MIT scientists are developing a camera system to enable an unmanned aircraft to respond to gestures from the crew on the deck of an aircraft carrier. The team uses a combination of proprietary software and a stereo camera to detect posture, arm, and hand movements, and compares the data against standard Air Force gestures. The system is very similar to Microsoft's Kinect, which unfortunately wasn't available when the project began. Although the technology certainly belongs in the same family tree, the researchers face some unique challenges in accurately tracking the crew members: an aircraft carrier's deck is not a static environment, and the crew is always on the move. Because of this, it's not possible for the system to be constantly tracking movement, so instead it focuses on key body-pose sequences.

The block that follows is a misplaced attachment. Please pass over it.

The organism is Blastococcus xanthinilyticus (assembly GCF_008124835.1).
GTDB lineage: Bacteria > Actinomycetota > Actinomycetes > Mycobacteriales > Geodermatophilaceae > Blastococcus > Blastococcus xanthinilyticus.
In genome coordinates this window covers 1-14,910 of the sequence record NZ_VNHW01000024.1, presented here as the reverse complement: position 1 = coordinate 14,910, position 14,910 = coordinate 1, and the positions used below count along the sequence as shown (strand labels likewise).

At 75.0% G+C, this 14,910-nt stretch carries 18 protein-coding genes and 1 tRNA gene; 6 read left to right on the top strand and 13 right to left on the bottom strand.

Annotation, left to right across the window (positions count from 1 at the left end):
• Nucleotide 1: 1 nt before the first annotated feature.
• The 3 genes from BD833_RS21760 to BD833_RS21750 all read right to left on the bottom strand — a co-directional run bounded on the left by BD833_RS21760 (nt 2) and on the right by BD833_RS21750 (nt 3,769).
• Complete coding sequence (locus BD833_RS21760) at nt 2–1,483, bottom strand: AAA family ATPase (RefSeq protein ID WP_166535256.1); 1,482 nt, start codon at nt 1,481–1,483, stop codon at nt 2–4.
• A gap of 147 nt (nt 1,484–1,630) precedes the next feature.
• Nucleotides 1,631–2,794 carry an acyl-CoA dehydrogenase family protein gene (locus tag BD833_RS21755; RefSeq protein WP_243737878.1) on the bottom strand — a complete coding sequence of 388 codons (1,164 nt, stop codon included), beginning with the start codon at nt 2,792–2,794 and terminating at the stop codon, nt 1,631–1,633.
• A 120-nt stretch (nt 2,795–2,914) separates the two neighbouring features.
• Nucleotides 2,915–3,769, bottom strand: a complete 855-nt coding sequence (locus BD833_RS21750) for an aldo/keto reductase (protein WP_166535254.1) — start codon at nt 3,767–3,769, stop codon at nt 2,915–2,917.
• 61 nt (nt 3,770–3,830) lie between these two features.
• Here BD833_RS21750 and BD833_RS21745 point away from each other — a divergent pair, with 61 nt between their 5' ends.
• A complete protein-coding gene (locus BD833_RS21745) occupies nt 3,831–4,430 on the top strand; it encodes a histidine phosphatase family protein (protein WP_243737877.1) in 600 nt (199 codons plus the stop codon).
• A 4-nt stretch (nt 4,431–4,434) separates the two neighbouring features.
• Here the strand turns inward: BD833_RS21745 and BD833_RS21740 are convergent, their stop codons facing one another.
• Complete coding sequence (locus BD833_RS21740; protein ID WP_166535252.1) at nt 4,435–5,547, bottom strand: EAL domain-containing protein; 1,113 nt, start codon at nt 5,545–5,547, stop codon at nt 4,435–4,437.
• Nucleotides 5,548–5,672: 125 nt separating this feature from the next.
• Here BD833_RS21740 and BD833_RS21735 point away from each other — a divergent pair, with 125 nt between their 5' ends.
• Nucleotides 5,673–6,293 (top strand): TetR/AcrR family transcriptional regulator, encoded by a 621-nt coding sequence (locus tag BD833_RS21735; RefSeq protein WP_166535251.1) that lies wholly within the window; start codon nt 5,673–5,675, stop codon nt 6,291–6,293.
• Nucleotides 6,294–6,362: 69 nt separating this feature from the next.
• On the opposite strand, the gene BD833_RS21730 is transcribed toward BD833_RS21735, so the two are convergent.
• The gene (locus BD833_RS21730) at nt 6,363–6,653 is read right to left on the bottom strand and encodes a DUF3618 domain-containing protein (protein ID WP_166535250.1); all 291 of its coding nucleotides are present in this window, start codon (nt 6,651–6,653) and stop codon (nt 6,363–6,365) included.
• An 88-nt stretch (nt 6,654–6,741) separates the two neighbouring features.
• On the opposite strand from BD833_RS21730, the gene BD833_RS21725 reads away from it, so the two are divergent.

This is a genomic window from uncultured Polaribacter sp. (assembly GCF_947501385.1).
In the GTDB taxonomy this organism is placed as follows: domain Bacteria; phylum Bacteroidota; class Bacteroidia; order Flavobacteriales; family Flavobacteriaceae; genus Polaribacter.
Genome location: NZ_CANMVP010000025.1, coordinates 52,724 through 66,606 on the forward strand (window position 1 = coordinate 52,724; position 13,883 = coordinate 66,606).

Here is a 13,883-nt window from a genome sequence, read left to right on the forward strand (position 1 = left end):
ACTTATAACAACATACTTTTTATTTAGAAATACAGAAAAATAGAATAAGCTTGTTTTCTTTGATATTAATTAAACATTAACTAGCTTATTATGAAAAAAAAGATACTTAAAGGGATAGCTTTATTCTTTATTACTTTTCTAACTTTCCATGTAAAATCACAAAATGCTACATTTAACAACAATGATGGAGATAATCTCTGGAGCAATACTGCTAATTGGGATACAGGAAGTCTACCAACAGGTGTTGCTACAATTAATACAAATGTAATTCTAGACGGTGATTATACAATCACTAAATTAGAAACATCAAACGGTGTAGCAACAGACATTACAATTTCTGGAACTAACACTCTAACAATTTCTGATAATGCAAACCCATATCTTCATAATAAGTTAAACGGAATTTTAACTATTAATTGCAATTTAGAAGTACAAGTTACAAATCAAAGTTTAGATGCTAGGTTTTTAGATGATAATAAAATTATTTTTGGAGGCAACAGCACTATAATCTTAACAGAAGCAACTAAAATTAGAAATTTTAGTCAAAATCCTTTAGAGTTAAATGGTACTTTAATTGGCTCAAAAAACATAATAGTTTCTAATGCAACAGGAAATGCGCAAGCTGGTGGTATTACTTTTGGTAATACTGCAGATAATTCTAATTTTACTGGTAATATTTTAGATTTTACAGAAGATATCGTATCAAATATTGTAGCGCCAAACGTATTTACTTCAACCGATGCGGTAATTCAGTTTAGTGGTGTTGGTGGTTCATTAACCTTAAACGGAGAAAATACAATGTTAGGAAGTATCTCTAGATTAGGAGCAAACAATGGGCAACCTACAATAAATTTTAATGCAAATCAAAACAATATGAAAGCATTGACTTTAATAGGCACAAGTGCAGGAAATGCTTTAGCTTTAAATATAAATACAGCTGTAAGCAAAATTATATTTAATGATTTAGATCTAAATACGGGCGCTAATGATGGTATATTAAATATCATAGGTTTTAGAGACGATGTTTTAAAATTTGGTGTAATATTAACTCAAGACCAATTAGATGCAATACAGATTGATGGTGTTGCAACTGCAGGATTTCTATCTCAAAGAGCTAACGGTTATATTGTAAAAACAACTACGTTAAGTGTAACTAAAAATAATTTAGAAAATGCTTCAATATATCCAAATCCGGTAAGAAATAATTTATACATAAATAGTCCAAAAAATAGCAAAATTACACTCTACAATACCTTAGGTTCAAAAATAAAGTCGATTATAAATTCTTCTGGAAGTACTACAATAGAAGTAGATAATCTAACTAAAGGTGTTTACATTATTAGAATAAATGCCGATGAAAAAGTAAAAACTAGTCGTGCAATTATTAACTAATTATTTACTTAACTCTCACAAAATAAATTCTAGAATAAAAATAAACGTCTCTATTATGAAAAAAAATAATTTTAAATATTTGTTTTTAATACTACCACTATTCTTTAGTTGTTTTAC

An algorithm has been developed that focuses on a finding one of 24 gestures in sequences around 60 long. It analyses video in small chunks, looking at overall body shape and arm position to weigh up the probability that one of the frames contains the start of a gesture. Once it thinks it has found a key frame, it then analyses those immediately after it to weigh up the probability of a gesture taking place. After identifying the movement, it then looks at hand shape to determine the exact gesture taking place. Vetting the data in this way helps the system to improve its accuracy, but it still isn't quite up to scratch. The system is currently only 76 percent accurate — a long way off the level needed for military applications. Moving forward, the researchers are going to retool the software to analyze arm and hand position simultaneously, which they believe will fix the current issues.